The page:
This is an interesting dive into the inner workings of a religious cult and the individuals born and brought into it. It follows Miriam, who lives in New Jerusalem, a desert sanctum overseen by its leader, Daniel. Miriam was born in New Jerusalem and has never been in the outside world, so she doesn't think twice about its rules such as women and girls cannot speak unless spoken to, or that there is a ceremony where 16 year old boys choose which 16 year old girl they want to marry for life. In fact, she welcomes the opportunity to follow through on God's plan which is to marry Caleb, the boy she loves. But at the ceremony, Daniel decrees that she is not to marry Caleb but Aaron, who is not from New Jerusalem but recently come from the outside world.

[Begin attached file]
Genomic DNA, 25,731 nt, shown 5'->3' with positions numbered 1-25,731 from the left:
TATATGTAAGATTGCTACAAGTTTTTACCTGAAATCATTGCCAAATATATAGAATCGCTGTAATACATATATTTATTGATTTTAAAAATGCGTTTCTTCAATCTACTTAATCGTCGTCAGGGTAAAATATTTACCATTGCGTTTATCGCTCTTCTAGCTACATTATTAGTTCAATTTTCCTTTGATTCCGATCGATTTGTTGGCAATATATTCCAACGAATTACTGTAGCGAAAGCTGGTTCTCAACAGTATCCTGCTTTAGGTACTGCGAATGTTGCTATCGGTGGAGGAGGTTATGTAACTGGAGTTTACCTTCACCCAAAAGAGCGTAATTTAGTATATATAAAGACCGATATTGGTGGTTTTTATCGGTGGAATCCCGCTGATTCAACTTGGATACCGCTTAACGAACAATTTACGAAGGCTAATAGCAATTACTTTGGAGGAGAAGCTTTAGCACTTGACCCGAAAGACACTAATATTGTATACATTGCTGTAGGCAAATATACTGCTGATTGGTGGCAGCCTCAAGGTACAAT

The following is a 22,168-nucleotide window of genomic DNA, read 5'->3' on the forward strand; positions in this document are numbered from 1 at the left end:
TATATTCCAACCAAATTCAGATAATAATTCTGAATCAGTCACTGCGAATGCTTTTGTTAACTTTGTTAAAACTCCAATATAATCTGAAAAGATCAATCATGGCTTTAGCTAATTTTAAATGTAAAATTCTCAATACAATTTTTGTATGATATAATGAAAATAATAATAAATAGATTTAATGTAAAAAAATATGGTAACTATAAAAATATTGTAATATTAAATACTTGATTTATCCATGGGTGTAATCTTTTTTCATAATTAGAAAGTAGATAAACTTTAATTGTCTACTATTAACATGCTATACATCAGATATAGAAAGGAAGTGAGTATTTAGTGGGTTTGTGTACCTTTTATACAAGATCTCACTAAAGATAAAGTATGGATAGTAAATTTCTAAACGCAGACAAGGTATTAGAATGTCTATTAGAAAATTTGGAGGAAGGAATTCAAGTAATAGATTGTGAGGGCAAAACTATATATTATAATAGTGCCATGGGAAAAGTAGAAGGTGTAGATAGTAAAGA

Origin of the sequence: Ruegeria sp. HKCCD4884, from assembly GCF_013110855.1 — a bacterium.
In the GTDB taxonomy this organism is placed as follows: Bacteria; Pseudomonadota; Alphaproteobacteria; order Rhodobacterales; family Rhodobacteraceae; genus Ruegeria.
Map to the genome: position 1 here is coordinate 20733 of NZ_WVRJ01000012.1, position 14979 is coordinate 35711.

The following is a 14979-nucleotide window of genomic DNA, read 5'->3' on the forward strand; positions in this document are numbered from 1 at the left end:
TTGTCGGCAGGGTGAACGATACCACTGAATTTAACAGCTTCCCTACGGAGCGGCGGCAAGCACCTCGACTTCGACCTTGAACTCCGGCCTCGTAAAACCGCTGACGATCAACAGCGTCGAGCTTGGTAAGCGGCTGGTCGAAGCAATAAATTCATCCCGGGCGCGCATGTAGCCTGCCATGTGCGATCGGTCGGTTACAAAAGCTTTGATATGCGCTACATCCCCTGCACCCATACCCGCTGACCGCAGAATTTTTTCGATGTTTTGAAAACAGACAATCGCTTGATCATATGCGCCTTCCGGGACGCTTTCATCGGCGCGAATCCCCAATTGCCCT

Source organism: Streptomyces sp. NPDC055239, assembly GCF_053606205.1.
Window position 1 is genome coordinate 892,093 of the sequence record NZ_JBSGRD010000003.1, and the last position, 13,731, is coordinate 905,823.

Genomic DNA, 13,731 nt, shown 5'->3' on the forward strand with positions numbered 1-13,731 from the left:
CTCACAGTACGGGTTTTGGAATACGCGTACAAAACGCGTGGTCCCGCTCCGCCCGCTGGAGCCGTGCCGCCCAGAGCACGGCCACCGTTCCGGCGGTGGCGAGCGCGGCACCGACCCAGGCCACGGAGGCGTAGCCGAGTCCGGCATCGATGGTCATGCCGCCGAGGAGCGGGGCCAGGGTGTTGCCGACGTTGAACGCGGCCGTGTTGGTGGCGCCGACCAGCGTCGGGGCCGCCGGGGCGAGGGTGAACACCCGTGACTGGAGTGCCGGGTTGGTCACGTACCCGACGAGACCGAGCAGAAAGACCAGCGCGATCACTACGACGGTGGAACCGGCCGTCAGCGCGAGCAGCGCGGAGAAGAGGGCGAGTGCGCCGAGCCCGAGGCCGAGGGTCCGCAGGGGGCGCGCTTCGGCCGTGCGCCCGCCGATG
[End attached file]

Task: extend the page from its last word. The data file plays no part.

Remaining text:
The themes touched upon in this book are excellent, it's addressing so much even in the first fifty pages. Miriam is an easy character to follow and you sympathize with her immediately as a hero that has much to learn about the walls that surround her. The book also dissects Caleb's journey throughout the novel, bringing in discussions of faith and how the patriarchy affects not only girls and women but men and boys as well. Overall, what holds the Virtue of Sin back is the pacing. So much time is spent reiterating what is occurring in laborious detail that it becomes easy to feel like the plot is advancing at a snail's pace.